“Moms and partners and their families need the support to help breastfeeding be a success,” Dilbeck says. “There can be struggles with breastfeeding. I’m here to help with that.”

Dilbeck encourages moms to call her if they need help after they’ve left the hospital. Some young moms are shy and fearful about breastfeeding so she wants to motivate them to continue after they’re home.

“I think it’s good support for patients,” she says. “It gives them confidence. That’s the goal.”

Nurse Hailey Taylor and her husband Jaxon recently delivered baby Cooper at South by C-section. The new mom couldn’t say enough about how helpful and kind the staff – her co-workers – was during her stay.

“If I didn’t work on the unit I would still rave just as much,” she says.

Emotions spill over as Taylor described how much Dilbeck assisted her in breastfeeding.

“Robin has been a huge help to me,” she says. “I know I’m not alone. She works one-on-one with mothers. She’s doing more than just her job. I can say that about everyone during my stay. It was just perfect.”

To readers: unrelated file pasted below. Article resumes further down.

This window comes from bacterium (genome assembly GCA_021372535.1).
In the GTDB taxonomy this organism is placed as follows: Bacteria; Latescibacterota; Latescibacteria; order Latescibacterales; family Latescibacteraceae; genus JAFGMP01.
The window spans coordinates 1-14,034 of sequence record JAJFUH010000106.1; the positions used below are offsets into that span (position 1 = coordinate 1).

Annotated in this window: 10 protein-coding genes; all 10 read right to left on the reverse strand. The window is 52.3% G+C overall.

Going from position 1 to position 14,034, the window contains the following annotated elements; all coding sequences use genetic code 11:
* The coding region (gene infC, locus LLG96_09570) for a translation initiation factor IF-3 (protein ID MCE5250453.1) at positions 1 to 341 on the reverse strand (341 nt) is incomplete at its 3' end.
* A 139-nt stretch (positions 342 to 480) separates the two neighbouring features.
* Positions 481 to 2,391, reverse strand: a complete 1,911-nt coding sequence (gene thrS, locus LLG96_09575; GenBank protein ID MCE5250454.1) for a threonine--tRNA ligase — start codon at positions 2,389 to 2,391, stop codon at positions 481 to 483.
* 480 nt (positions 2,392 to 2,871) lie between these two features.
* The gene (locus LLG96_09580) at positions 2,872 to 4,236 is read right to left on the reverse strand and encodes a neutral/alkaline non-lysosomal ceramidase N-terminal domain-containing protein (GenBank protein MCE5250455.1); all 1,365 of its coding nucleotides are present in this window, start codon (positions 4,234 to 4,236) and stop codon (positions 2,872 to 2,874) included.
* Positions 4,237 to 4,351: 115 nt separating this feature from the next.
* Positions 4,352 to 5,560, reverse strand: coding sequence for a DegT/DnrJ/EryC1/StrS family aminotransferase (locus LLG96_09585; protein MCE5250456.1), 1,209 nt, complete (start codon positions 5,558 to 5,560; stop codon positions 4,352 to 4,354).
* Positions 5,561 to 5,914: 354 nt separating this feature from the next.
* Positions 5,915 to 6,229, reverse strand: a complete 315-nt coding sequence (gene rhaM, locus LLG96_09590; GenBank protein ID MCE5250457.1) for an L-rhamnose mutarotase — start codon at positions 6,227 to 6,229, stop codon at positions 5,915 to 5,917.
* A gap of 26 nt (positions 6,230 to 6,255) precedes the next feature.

Lactation experts know it’s crucial to start newborns on the breast as soon as possible.

“Our goal is for the newborn to latch on within one hour after a vaginal delivery and at least two hours after a cesarean section,” Chaffin says. “This early initiation and skin to skin has proven to be vital for breastfeeding success.”

McKenzie's Family
McKenzie's Family

McKenzie and Drew Lester have great memories of the help she received after the birth of their baby.

"I was determined to breastfeed this go around,” she recalls. “Courtnie came in to help. Riggs latched like a champ, but then things took a 180.”

The infant had to be transferred to a NICU in another hospital after he began having trouble breathing. The OB staff at North worked extra hard to help McKenzie keep breastfeeding.

“Courtnie stayed that evening to help me get hooked up to a pump and get a routine going even though my baby was in the NICU. Even through one of the best/worst days of my life, these girls remained positive and always knew the right words to say. They helped me remain strong and pushed me to be able to provide for my little boy, and now we’re going on 13 months!”

Elizabeth's Family
Elizabeth's Family

Elizabeth Gunther and her husband Josh delivered baby Oaks this year at Marshall North. Chaffin helped her not only with breastfeeding her newborn but also guided her through breastfeeding a toddler at the same time.